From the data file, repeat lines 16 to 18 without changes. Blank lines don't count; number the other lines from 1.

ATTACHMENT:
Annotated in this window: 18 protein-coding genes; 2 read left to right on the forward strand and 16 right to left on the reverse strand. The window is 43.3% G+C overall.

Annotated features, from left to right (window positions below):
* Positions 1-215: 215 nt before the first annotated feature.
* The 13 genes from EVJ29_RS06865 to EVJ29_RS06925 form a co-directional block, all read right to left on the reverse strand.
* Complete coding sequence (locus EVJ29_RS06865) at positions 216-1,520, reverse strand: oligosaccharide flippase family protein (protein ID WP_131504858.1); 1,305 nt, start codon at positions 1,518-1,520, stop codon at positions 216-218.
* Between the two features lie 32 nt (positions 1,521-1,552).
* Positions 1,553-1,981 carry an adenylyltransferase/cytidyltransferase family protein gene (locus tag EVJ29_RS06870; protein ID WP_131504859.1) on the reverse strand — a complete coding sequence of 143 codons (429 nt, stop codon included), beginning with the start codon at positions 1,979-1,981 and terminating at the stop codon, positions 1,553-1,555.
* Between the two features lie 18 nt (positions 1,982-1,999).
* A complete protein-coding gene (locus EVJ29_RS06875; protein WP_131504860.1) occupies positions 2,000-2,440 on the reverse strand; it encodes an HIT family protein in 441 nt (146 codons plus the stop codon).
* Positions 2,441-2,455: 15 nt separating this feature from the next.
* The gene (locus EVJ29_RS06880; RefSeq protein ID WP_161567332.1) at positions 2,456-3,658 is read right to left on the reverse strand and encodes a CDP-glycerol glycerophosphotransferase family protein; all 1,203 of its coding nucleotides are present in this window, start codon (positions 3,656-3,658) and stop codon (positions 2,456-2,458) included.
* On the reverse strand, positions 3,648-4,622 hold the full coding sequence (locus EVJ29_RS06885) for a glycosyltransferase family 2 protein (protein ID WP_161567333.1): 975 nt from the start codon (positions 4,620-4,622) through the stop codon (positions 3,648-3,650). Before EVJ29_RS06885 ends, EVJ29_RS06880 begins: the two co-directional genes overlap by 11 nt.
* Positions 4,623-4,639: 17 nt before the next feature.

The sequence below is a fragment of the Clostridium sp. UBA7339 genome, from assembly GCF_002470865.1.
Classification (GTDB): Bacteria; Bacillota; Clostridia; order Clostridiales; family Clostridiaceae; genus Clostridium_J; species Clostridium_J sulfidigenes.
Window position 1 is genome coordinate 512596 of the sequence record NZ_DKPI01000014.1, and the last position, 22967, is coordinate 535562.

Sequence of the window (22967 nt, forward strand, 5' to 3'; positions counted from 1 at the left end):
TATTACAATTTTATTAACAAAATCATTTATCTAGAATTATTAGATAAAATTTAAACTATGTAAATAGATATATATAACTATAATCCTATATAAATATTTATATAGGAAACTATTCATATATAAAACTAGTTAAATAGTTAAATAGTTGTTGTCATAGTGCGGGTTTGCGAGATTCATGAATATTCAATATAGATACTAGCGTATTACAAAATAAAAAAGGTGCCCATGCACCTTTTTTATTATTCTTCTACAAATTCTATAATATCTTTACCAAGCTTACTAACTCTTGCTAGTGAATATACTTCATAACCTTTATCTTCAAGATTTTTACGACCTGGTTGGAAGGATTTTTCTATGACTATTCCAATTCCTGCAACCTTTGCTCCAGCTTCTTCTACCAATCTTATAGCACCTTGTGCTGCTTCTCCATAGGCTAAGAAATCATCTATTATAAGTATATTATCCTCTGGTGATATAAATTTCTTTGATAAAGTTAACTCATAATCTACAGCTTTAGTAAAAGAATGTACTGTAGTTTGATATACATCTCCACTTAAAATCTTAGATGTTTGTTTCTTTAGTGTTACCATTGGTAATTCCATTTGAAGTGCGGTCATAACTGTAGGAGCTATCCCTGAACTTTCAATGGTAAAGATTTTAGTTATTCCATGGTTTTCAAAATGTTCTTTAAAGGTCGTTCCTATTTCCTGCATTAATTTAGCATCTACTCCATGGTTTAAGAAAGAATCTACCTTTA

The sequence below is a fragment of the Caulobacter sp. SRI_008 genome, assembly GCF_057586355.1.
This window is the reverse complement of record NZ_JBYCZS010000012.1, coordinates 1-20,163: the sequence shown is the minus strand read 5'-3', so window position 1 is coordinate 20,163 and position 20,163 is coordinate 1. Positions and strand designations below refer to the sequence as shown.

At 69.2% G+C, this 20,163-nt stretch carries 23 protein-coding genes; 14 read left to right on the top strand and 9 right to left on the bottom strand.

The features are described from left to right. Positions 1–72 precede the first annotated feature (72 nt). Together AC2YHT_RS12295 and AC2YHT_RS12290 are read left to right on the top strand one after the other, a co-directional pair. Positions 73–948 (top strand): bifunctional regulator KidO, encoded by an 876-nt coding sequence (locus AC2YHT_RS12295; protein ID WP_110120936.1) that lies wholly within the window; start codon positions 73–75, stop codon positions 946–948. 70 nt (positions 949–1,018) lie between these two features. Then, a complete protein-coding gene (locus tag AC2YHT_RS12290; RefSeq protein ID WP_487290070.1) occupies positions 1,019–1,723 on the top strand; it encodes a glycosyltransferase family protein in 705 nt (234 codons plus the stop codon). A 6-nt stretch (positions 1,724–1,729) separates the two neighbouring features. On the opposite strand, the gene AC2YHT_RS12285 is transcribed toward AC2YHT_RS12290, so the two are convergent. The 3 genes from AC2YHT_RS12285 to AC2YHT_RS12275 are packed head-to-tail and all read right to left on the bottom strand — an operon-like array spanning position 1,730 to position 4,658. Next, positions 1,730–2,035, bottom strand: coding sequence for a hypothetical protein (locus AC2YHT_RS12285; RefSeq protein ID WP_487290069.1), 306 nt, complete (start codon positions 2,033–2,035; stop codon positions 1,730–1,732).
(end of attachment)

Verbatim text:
Window position 1 is genome coordinate 512596 of the sequence record NZ_DKPI01000014.1, and the last position, 22967, is coordinate 535562.

Sequence of the window (22967 nt, forward strand, 5' to 3'; positions counted from 1 at the left end):
TATTACAATTTTATTAACAAAATCATTTATCTAGAATTATTAGATAAAATTTAAACTATGTAAATAGATATATATAACTATAATCCTATATAAATATTTATATAGGAAACTATTCATATATAAAACTAGTTAAATAGTTAAATAGTTGTTGTCATAGTGCGGGTTTGCGAGATTCATGAATATTCAATATAGATACTAGCGTATTACAAAATAAAAAAGGTGCCCATGCACCTTTTTTATTATTCTTCTACAAATTCTATAATATCTTTACCAAGCTTACTAACTCTTGCTAGTGAATATACTTCATAACCTTTATCTTCAAGATTTTTACGACCTGGTTGGAAGGATTTTTCTATGACTATTCCAATTCCTGCAACCTTTGCTCCAGCTTCTTCTACCAATCTTATAGCACCTTGTGCTGCTTCTCCATAGGCTAAGAAATCATCTATTATAAGTATATTATCCTCTGGTGATATAAATTTCTTTGATAAAGTTAACTCATAATCTACAGCTTTAGTAAAAGAATGTACTGTAGTTTGATATACATCTCCACTTAAAATCTTAGATGTTTGTTTCTTTAGTGTTACCATTGGTAATTCCATTTGAAGTGCGGTCATAACTGTAGGAGCTATCCCTGAACTTTCAATGGTAAAGATTTTAGTTATTCCATGGTTTTCAAAATGTTCTTTAAAGGTCGTTCCTATTTCCTGCATTAATTTAGCATCTACTCCATGGTTTAAGAAAGAATCTACCTTTA